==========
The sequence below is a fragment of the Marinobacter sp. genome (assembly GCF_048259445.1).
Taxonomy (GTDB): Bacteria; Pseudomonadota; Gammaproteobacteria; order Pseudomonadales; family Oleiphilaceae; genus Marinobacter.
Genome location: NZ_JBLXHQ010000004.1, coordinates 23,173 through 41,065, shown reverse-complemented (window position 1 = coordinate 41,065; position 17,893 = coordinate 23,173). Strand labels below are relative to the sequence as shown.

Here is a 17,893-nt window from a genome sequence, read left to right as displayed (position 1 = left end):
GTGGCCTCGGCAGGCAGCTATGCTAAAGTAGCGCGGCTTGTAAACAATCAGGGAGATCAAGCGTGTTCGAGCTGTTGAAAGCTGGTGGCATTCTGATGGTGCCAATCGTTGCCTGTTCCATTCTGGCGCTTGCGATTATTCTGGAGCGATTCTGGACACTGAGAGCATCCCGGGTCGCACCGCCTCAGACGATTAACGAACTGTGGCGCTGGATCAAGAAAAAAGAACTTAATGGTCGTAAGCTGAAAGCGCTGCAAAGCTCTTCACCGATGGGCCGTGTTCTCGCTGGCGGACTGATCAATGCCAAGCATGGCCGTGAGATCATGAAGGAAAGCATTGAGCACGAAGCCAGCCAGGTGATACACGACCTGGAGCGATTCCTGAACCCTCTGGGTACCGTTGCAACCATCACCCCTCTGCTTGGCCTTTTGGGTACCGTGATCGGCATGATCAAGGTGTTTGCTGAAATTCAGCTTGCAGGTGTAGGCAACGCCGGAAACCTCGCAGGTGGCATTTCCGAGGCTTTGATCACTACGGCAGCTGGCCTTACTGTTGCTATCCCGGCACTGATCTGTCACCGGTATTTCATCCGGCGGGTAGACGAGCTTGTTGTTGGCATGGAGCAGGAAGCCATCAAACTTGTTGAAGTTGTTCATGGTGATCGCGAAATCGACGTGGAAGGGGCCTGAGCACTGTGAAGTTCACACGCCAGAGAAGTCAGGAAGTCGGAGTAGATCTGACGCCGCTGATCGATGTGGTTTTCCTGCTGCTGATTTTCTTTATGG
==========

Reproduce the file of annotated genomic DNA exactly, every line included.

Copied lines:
The sequence below is a fragment of the Marinobacter sp. genome (assembly GCF_048259445.1).
Taxonomy (GTDB): Bacteria; Pseudomonadota; Gammaproteobacteria; order Pseudomonadales; family Oleiphilaceae; genus Marinobacter.
Genome location: NZ_JBLXHQ010000004.1, coordinates 23,173 through 41,065, shown reverse-complemented (window position 1 = coordinate 41,065; position 17,893 = coordinate 23,173). Strand labels below are relative to the sequence as shown.

Here is a 17,893-nt window from a genome sequence, read left to right as displayed (position 1 = left end):
GTGGCCTCGGCAGGCAGCTATGCTAAAGTAGCGCGGCTTGTAAACAATCAGGGAGATCAAGCGTGTTCGAGCTGTTGAAAGCTGGTGGCATTCTGATGGTGCCAATCGTTGCCTGTTCCATTCTGGCGCTTGCGATTATTCTGGAGCGATTCTGGACACTGAGAGCATCCCGGGTCGCACCGCCTCAGACGATTAACGAACTGTGGCGCTGGATCAAGAAAAAAGAACTTAATGGTCGTAAGCTGAAAGCGCTGCAAAGCTCTTCACCGATGGGCCGTGTTCTCGCTGGCGGACTGATCAATGCCAAGCATGGCCGTGAGATCATGAAGGAAAGCATTGAGCACGAAGCCAGCCAGGTGATACACGACCTGGAGCGATTCCTGAACCCTCTGGGTACCGTTGCAACCATCACCCCTCTGCTTGGCCTTTTGGGTACCGTGATCGGCATGATCAAGGTGTTTGCTGAAATTCAGCTTGCAGGTGTAGGCAACGCCGGAAACCTCGCAGGTGGCATTTCCGAGGCTTTGATCACTACGGCAGCTGGCCTTACTGTTGCTATCCCGGCACTGATCTGTCACCGGTATTTCATCCGGCGGGTAGACGAGCTTGTTGTTGGCATGGAGCAGGAAGCCATCAAACTTGTTGAAGTTGTTCATGGTGATCGCGAAATCGACGTGGAAGGGGCCTGAGCACTGTGAAGTTCACACGCCAGAGAAGTCAGGAAGTCGGAGTAGATCTGACGCCGCTGATCGATGTGGTTTTCCTGCTGCTGATTTTCTTTATGG